[Update:On April 18, 2018, the third lawsuit displayed at the bottom of this page—Excevarria et al. v. Dr. Pepper Snapple Group, Inc. et al.—wasdismissedwithout prejudice by United States District Court Judge George B. Daniels. Judge Daniels wrote that his order is in line with a late-March 2018dismissaloftwosimilarlawsuits in which he said he agreed with Dr. Pepper Snapple Group’s argument that “it is not plausible that a reasonable consumer would believe that drinking Diet Dr. Pepper would assist in weight loss.”
The plaintiffs inExcevarria et al. v. Dr. Pepper Snapple Group, Inc. et al.have until May 18, 2018, to file an amended complaint. ]
The heavyweights of the soft drink industry have been hit with separate proposed class action lawsuits that allege their use of the word “diet” in the marketing, advertising and sale of their sodas is false and misleading, as a reasonable consumer, the lawsuits say, could mistakenly believe drinking diet soda will assist in weight loss or management. The lawsuits, filed in New York on October 16, specifically allege that since the defendants’ “diet” drinks are sweetened with aspartame, the beverages, scientifically, do not aide the body’s ability to metabolize calories, the process for which controls weight gain and loss.
Which companies—and which sodas—are named in the lawsuits?
The defendants in the respective lawsuits are Pepsi-Cola Company, The Coca-Cola Company, and Dr. Pepper Snapple Group Inc. and Dr. Pepper/Seven Up, Inc., whose flagship diet drinks—Diet Pepsi, Diet Coke and Diet Dr. Pepper—share the non-caloric artificial sweetener aspartame as a common ingredient.
What do the lawsuits allege?
The lawsuits—which contain almost identical language, save for the defendants’ and their products’ names—argue that the companies’ representations of the no-calorie “diet” sodas (or soft drinks or pop, depending on which part of the country you call home) inherently imply that the drinks will assist in weight loss. To the contrary, the complaints assert, the products’ inclusion of aspartame, which the cases mention has been scientifically proven to likely cause weight gain if frequently consumed, makes the companies’ representations of their “diet” products false and misleading.
According to the complaints, Pepsi, Coca-Cola and Dr. Pepper/Snapple are (or reasonably should be) aware of published scientific evidence that proves aspartame consumption can lead to weight gain. Despite this, the lawsuits argue, the companies have continued to falsely and misleadingly promote zero-calorie Diet Pepsi, Diet Coke and Diet Dr. Pepper as “diet,” since this position is a major driver of sales for the beverages.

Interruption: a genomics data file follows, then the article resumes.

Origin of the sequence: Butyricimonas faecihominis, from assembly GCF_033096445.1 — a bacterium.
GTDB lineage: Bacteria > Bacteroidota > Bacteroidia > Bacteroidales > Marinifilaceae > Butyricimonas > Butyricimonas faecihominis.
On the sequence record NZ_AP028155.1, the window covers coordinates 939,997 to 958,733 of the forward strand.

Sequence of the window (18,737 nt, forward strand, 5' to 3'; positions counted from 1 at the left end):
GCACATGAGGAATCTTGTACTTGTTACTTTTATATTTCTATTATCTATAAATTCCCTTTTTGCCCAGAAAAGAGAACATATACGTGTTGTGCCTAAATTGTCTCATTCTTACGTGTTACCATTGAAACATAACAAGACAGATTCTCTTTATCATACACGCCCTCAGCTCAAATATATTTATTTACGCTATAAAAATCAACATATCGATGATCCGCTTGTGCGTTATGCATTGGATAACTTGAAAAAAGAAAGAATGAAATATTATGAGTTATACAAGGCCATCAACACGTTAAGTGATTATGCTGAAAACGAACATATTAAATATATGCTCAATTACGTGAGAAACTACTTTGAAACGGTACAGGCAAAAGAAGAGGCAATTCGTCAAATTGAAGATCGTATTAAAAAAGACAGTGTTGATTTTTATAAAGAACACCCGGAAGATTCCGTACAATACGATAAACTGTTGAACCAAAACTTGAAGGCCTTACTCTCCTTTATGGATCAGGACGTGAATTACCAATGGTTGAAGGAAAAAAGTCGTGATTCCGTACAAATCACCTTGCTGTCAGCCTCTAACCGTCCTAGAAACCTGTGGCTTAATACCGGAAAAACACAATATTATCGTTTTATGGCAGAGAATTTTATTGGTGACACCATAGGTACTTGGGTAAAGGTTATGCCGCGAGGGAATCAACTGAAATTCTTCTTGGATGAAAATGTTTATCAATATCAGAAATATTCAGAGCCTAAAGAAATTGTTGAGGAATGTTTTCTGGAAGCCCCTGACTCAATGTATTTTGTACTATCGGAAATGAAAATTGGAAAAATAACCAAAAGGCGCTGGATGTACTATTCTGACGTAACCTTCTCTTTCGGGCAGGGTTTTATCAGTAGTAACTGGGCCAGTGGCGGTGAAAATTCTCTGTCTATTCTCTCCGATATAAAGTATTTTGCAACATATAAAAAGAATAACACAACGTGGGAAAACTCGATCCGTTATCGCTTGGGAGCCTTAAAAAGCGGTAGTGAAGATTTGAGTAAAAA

“Moreover, while touting [Diet Pepsi/Diet Coke/Diet Dr. Pepper] as ‘diet,’ and containing zero calories, [Pepsi/Coca-Cola/Dr. Pepper] deceptively omitted material information, namely that despite its lack of calories, the consumption of [Diet Pepsi/Diet Coke/Diet Dr. Pepper] can lead to weight gain and contribute to metabolic disease, diabetes, and cardiovascular disease,” each lawsuit claims.
Moreover, the lawsuits claim the defendants violated FDA and New York state food labeling rules that explicitly prohibit labeling that is “false or misleading in any particular.”
The plaintiffs’ alleged experiences
The six named plaintiffs behind each lawsuit (two per complaint) have reportedly struggled with obesity for many years, in large part because they believed, the complaints say, that the defendants’ “diet” sodas would “contribute to healthy weight management” and would not lead to weight gain since they contain zero calories. Described in the lawsuits as “frequent” purchasers of Pepsi, Coca-Cola and Dr. Pepper diet sodas, the plaintiffs allege they would not have paid the prices they did or bought the beverages at all had they known Diet Pepsi, Diet Coke and Diet Dr. Pepper were, as they claim, artificially and fraudulently labeled.
Who’s covered by the lawsuits?
Each lawsuit seeks to cover a class of consumers in New York who purchased either Pepsi, Coca-Cola or Dr. Pepper’s diet beverages between October 16, 2011 and the present.